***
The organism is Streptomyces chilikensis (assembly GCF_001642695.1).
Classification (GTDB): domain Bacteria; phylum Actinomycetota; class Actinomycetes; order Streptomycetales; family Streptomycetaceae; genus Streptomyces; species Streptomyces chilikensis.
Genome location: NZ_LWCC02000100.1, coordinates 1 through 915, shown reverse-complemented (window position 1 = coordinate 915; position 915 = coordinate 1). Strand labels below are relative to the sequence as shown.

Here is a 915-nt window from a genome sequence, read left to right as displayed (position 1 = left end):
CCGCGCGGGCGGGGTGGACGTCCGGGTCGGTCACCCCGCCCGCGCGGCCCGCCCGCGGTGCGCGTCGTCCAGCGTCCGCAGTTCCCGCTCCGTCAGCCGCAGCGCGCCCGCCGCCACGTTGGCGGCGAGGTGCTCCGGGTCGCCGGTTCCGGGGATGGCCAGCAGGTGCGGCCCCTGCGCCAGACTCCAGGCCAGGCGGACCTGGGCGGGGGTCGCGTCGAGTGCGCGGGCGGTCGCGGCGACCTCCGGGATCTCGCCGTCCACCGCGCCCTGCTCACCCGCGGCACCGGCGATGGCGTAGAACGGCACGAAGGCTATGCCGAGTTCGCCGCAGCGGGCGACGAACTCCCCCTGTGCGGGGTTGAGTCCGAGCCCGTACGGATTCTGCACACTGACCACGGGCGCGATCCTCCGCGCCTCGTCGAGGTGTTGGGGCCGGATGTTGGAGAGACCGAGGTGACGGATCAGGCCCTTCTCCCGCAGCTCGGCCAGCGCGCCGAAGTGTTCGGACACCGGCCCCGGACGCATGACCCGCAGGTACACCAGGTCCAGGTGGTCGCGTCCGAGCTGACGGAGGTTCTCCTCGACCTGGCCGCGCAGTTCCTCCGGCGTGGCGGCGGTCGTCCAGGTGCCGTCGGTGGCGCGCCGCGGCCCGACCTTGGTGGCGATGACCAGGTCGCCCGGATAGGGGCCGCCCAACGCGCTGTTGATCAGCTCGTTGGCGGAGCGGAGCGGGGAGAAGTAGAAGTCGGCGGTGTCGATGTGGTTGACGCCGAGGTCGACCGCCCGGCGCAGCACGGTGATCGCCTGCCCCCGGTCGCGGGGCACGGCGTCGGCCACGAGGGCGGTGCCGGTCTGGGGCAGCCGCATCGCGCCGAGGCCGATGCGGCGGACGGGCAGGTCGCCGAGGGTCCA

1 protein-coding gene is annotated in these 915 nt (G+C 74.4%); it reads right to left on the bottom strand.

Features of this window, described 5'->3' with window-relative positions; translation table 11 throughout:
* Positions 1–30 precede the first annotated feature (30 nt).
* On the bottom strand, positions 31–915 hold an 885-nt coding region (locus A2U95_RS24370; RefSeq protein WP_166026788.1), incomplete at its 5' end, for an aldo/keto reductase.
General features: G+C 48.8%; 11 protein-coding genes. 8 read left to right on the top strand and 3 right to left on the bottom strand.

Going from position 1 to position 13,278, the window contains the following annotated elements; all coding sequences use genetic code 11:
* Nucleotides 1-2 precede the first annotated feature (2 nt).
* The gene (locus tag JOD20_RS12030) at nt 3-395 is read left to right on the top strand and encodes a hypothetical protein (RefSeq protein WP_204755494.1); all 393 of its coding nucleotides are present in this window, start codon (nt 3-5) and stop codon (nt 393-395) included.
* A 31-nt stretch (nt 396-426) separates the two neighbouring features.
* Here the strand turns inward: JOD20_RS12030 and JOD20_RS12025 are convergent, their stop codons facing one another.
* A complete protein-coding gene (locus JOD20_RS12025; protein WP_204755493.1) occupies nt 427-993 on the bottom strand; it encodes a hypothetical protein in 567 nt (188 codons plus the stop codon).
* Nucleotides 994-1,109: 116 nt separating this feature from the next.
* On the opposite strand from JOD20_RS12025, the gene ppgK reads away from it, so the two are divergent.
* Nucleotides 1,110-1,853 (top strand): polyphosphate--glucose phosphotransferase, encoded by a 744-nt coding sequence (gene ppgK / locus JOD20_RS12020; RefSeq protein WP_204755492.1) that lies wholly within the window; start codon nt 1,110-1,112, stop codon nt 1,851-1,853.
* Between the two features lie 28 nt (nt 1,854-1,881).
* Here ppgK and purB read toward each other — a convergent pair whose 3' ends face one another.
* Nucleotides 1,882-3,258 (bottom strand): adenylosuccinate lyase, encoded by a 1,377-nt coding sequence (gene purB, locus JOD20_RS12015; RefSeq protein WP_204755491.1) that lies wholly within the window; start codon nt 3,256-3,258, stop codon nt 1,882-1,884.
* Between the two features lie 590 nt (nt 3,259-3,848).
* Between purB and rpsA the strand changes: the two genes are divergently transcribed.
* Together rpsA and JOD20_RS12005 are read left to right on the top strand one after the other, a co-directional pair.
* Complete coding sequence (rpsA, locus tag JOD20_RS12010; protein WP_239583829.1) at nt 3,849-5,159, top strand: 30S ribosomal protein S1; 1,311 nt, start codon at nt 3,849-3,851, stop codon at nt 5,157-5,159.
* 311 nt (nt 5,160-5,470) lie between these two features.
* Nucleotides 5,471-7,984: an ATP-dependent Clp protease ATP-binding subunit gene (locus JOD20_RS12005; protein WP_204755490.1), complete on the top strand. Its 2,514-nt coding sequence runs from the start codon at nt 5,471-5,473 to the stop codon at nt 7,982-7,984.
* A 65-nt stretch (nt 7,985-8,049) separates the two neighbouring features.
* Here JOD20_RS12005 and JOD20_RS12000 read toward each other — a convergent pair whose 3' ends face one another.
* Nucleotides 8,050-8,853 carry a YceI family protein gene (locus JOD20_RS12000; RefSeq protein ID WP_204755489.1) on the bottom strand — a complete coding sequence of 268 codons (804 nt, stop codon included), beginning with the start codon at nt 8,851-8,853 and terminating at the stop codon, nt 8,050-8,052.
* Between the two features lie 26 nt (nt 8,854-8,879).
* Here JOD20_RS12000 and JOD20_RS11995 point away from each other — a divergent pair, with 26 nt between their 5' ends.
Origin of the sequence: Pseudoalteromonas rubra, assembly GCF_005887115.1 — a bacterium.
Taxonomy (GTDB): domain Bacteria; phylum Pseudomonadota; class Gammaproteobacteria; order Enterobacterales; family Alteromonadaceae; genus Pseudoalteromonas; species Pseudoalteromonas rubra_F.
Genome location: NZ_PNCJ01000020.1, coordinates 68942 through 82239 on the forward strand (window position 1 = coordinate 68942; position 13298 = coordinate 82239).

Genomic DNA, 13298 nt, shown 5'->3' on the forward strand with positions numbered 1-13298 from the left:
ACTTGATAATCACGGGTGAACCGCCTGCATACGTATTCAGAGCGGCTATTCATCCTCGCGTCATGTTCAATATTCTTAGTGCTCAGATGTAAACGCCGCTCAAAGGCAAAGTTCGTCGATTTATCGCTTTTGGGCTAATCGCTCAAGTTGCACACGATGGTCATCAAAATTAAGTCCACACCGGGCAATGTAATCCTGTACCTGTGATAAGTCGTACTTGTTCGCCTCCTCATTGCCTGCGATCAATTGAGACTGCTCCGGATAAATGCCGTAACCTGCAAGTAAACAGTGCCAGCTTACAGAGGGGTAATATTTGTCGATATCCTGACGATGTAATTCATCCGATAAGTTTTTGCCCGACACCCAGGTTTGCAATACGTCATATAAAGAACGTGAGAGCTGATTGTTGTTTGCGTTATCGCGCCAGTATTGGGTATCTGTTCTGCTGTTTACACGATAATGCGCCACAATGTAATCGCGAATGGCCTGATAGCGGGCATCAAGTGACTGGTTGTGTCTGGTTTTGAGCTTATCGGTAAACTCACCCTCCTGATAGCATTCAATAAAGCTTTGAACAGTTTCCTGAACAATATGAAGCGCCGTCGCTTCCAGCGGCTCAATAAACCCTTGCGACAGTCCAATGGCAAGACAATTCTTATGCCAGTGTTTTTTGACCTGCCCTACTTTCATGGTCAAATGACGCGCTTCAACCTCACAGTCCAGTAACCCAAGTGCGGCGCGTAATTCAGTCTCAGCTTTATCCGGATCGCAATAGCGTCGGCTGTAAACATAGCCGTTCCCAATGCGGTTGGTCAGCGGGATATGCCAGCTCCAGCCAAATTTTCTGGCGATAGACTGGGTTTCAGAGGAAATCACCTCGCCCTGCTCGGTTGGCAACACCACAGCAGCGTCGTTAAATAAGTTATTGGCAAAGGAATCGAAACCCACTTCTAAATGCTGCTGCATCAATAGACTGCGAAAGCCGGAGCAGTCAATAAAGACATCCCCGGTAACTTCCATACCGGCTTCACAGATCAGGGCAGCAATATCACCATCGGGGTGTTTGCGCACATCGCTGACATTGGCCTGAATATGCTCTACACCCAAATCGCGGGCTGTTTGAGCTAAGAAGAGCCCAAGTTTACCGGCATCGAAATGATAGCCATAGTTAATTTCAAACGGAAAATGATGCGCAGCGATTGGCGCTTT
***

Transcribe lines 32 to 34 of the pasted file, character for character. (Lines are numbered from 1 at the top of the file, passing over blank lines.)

* Between the two features lie 26 nt (nt 8,854-8,879).
* Here JOD20_RS12000 and JOD20_RS11995 point away from each other — a divergent pair, with 26 nt between their 5' ends.
Origin of the sequence: Pseudoalteromonas rubra, assembly GCF_005887115.1 — a bacterium.